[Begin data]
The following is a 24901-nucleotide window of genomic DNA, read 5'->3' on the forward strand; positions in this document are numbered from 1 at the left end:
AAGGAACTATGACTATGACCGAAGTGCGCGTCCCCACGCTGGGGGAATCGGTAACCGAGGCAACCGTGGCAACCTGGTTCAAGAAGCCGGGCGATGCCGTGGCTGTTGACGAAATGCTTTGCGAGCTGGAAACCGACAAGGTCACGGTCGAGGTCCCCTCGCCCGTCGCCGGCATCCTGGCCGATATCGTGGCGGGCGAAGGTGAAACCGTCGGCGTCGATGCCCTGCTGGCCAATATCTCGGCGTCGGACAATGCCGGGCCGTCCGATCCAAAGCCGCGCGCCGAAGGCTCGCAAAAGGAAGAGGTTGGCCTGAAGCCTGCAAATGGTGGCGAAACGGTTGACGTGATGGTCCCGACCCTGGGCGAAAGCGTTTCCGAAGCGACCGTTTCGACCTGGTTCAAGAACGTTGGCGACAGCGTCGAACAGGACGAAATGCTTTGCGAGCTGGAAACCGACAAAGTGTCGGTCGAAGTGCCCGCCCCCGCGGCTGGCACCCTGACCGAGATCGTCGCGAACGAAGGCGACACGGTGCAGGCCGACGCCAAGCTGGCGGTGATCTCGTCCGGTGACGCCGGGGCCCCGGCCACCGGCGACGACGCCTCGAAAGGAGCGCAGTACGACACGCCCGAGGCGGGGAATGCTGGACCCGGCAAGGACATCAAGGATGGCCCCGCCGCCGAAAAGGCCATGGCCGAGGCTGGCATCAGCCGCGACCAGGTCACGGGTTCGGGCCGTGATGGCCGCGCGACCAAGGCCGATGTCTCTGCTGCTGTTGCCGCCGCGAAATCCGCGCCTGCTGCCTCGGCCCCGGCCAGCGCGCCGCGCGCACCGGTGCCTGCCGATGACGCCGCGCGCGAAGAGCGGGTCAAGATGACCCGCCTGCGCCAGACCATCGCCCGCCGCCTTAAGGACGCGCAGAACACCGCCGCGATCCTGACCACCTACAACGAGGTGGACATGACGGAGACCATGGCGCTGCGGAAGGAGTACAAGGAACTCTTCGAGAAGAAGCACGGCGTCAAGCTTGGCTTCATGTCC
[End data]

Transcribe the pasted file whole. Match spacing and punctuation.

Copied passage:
The following is a 24901-nucleotide window of genomic DNA, read 5'->3' on the forward strand; positions in this document are numbered from 1 at the left end:
AAGGAACTATGACTATGACCGAAGTGCGCGTCCCCACGCTGGGGGAATCGGTAACCGAGGCAACCGTGGCAACCTGGTTCAAGAAGCCGGGCGATGCCGTGGCTGTTGACGAAATGCTTTGCGAGCTGGAAACCGACAAGGTCACGGTCGAGGTCCCCTCGCCCGTCGCCGGCATCCTGGCCGATATCGTGGCGGGCGAAGGTGAAACCGTCGGCGTCGATGCCCTGCTGGCCAATATCTCGGCGTCGGACAATGCCGGGCCGTCCGATCCAAAGCCGCGCGCCGAAGGCTCGCAAAAGGAAGAGGTTGGCCTGAAGCCTGCAAATGGTGGCGAAACGGTTGACGTGATGGTCCCGACCCTGGGCGAAAGCGTTTCCGAAGCGACCGTTTCGACCTGGTTCAAGAACGTTGGCGACAGCGTCGAACAGGACGAAATGCTTTGCGAGCTGGAAACCGACAAAGTGTCGGTCGAAGTGCCCGCCCCCGCGGCTGGCACCCTGACCGAGATCGTCGCGAACGAAGGCGACACGGTGCAGGCCGACGCCAAGCTGGCGGTGATCTCGTCCGGTGACGCCGGGGCCCCGGCCACCGGCGACGACGCCTCGAAAGGAGCGCAGTACGACACGCCCGAGGCGGGGAATGCTGGACCCGGCAAGGACATCAAGGATGGCCCCGCCGCCGAAAAGGCCATGGCCGAGGCTGGCATCAGCCGCGACCAGGTCACGGGTTCGGGCCGTGATGGCCGCGCGACCAAGGCCGATGTCTCTGCTGCTGTTGCCGCCGCGAAATCCGCGCCTGCTGCCTCGGCCCCGGCCAGCGCGCCGCGCGCACCGGTGCCTGCCGATGACGCCGCGCGCGAAGAGCGGGTCAAGATGACCCGCCTGCGCCAGACCATCGCCCGCCGCCTTAAGGACGCGCAGAACACCGCCGCGATCCTGACCACCTACAACGAGGTGGACATGACGGAGACCATGGCGCTGCGGAAGGAGTACAAGGAACTCTTCGAGAAGAAGCACGGCGTCAAGCTTGGCTTCATGTCC